Since MSN took their offline commercial intent tool offline, what have you been using since? I ended up building a replica of the tool myself using data I had gathered and then reading over the OCI papers published by MSN. I got tired of waiting for a solution to come along so I just built one myself! Try it out and let me know what you think... http://onlinecommercialintent.com/
5 Tips for Finding Keywords With Commercial Intent
With the holidays right around the corner, it is important to understand what users are searching for that have commercial intent. Commercial intent is simply a phrase that means someone has the intent on purchasing a product or service. Understanding this concept and how to identify those keywords is extremely important. It can be the difference in a successful or unsuccessful marketing campaign.
1. Optimize or Bid on the Following Keywords
Over the years I have noticed that when users search certain keywords it increases the likelihood that they are ready to purchase. Think about using these terms into your SEO or PPC campaigns.
- “Buy + Keyword”
- “Keyword + Review”
- “Keyword + Company”
- “Keyword + Comparison”
- “Best + Keyword”
- “Top + Keywords”
- Specific Brands + Model #s
This is a great tool to find questions people are searching for in the search engines. Unlike the regular keyword tools that are available, this tool will help you understand possible needs in an industry. If you notice that there is a lot of search volume for a certain question…ask yourself “what would solve that problem or question?”, “what products or services would fix their issue?”.
Probably my favorite tool for detecting commercial intent, MSN has providing an outstanding easy tool to use, that will allow you to enter in a term and it will identify its commercial intent.
The Google keyword tool is not really meant for detecting commercial intent, but there is a specific part of the tool that will help you find keywords that will convert at a higher rate.
When you do a search in the tool, go to the Average CPC data. This is approximately what you would pay for keywords in the Google Adwords platform. Some things that you will notice are that certain keywords will have significantly higher cost-per-click than others. Generally they more specific or longer-tail keywords are the keywords that have a higher CPC. The reason that is, is because they are more targeted. Identifying those keywords that have a higher CPC, usually have a higher commercial intent, than the broader, lower CPC keywords.
- Sony TV: $1.25
- Sony HDTV: $1.46
- Sony 46 LCD TV: $1.57
- Sony TV Stands: $2.56
As you can see the more targeted the keyword, the higher the CPC goes up, which usually equals that the commercial intent is much higher. In this example, you can tell that someone that is searching for a Sony 46” LCD TV, obviously has done some research on TV already and is closer to purchasing, compared to someone just putting in Sony TV or HDTV.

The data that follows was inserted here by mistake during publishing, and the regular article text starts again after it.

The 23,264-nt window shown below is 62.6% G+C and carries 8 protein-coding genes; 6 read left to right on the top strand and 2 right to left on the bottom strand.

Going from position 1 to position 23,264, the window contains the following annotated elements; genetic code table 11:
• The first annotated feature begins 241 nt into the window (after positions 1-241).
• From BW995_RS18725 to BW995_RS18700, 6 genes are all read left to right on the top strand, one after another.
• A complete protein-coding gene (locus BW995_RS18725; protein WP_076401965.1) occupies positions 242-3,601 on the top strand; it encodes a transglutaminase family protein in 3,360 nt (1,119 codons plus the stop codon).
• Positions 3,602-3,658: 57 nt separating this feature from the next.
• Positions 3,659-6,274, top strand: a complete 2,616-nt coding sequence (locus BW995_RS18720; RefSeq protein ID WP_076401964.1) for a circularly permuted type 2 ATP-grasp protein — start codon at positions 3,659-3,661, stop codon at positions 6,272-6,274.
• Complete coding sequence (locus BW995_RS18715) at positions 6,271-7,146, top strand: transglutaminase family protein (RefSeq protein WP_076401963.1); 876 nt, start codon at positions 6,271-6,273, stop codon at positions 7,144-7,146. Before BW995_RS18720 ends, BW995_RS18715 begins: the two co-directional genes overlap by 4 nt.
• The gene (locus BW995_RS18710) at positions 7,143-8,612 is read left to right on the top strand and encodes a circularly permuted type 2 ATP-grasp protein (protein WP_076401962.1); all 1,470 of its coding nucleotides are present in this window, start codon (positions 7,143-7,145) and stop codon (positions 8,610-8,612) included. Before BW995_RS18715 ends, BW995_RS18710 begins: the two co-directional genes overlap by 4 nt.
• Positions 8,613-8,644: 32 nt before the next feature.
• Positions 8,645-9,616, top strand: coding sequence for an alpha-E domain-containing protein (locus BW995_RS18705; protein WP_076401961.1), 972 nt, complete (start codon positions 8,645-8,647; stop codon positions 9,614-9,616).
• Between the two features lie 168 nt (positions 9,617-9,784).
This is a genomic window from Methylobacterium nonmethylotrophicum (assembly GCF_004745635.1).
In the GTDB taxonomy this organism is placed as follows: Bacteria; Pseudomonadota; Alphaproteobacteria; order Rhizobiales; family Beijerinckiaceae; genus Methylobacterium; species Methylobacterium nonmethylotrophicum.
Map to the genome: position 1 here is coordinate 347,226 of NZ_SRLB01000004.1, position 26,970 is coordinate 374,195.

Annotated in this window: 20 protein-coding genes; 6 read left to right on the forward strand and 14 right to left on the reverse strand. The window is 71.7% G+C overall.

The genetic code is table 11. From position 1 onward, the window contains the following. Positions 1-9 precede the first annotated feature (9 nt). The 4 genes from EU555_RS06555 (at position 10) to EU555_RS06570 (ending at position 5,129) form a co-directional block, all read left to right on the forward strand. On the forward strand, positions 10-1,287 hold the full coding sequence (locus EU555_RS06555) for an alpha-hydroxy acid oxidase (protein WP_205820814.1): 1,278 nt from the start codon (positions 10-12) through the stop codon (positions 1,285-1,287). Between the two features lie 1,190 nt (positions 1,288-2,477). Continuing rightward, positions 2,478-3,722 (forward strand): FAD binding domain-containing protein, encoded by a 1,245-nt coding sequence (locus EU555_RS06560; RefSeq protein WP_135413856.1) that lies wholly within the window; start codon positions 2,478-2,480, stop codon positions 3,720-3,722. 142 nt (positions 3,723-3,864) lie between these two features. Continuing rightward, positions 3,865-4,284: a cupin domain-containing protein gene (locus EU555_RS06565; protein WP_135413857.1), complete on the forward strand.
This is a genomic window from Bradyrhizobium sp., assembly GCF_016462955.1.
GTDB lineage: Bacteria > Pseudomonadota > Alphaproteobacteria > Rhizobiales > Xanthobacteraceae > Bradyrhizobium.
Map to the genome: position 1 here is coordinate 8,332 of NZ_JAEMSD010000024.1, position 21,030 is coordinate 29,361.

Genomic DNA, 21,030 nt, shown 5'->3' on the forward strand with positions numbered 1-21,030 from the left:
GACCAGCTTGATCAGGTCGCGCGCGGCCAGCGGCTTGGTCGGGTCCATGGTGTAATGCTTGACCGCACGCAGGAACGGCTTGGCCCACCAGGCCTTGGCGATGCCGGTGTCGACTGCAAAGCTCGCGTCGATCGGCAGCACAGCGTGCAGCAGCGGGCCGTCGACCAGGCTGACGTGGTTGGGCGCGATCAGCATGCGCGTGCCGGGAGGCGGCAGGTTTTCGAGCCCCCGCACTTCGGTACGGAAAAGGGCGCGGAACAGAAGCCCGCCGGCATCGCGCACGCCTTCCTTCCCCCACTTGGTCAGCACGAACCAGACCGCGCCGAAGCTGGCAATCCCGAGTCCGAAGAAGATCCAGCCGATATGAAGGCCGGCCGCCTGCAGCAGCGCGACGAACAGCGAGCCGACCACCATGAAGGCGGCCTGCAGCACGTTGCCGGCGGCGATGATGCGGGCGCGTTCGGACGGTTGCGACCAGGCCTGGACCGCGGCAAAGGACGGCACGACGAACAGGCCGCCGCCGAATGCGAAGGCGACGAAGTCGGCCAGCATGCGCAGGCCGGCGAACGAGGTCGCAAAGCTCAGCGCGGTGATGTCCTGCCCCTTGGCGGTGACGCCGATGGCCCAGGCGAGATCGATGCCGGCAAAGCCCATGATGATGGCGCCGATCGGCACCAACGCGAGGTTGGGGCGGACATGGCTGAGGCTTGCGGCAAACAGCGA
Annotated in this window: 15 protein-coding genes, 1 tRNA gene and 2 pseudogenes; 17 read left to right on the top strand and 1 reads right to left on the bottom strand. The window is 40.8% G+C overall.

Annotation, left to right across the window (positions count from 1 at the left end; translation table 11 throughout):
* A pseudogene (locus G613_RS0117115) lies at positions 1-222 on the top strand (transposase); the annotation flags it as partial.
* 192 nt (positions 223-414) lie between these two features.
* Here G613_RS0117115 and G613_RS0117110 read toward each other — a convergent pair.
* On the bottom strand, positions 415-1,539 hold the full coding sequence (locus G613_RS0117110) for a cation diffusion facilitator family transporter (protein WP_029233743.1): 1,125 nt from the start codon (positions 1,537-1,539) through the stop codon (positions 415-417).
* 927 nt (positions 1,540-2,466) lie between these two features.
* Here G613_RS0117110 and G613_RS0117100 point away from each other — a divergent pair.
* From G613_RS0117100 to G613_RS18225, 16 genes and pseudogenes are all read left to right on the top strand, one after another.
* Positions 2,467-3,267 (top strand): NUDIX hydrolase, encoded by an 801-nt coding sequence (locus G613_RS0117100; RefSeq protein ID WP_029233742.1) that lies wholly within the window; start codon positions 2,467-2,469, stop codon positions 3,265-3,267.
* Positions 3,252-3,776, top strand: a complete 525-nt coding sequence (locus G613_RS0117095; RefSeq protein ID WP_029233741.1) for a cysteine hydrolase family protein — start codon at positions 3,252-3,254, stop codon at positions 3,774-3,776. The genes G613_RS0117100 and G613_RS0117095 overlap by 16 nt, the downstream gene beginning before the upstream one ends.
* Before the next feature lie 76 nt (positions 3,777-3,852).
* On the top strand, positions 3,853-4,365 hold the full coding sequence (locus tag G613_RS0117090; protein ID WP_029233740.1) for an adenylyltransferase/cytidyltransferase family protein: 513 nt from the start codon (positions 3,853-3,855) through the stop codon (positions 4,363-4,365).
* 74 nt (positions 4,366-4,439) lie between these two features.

This was a great post by Rand over at SEOmoz and Search Marketing Man that I think will help everyone better understand that different types of search intent. By understanding the different types of searches, it will help with your overall knowledge of search intent.
They break down:
Great post.I like your blog. It has lots of information about seo and other stuff. I have a question regarding to commercial intent. I found some keywords that have a cpc around $10 with great traffic and low competition. But when i search for the keyword on google.com(i dont live in the us so i use /ncr behind it) it doesn't find any ads. Should i still go after these keywords or not?Please explain in details. thanks
Typically keywords with commercial intent have a high CPC because they are high converters. I've never actually heard of the /ncr behind it, so I can't speak to that. The best thing that I recommend is actually testing these keywords and watch them very closely. The great thing abut paid search is you can turn them off an on at will. Put those keywords into a test campaign and watch the visitor and conversion data closely. Make sure you have a clear call to action on your site so you can watch conversions. Overall the tools are great for getting estimated data, but you truly don't know until you actually test it yourself. Hope that helps.
Hi Mark, Discovering the difference between an informational keyword phrase and a commercial keyword phrase is one of those huge "light bulb moments" in creating websites that convert into sales. Unfortuantely some bloggers write and write about things that simply will never earn them money because they don't know this concept. Thanks for shairng with the world- already tweeted it. All the best, Eren
Excellent article Mark, some great tips on keyword intent. Especially outlining the difference between transactional, navigational, and informational queries. Personally though, I wouldn't trust MSN's OCI tool. Just my personal opinion.
Well i agree with Wynne, why? simply because software alone can't replace the human intelligence right !!! I usually prune the clearly informational keywords and i just leave some for content and lead generation purpose, if there is some keywords i doubt that's gonna be informational i test with ppc, when i get the final commercial keyword list i run another ppc campaign with some analytics and goal setting just to help in my keyword ranking priority spreadsheet and identify the most profitable keywords. just my opinion. Ahmed
Hey MSN OCI Tool Is always going down and I was wondering if any one now's of a formula that can be used to determine OCI. I have been trying to figure this out for to long now. Please Help Thanks Dan
Great article. Lots of new ideas to think about when choosing keywords for projects. Thanks for the information.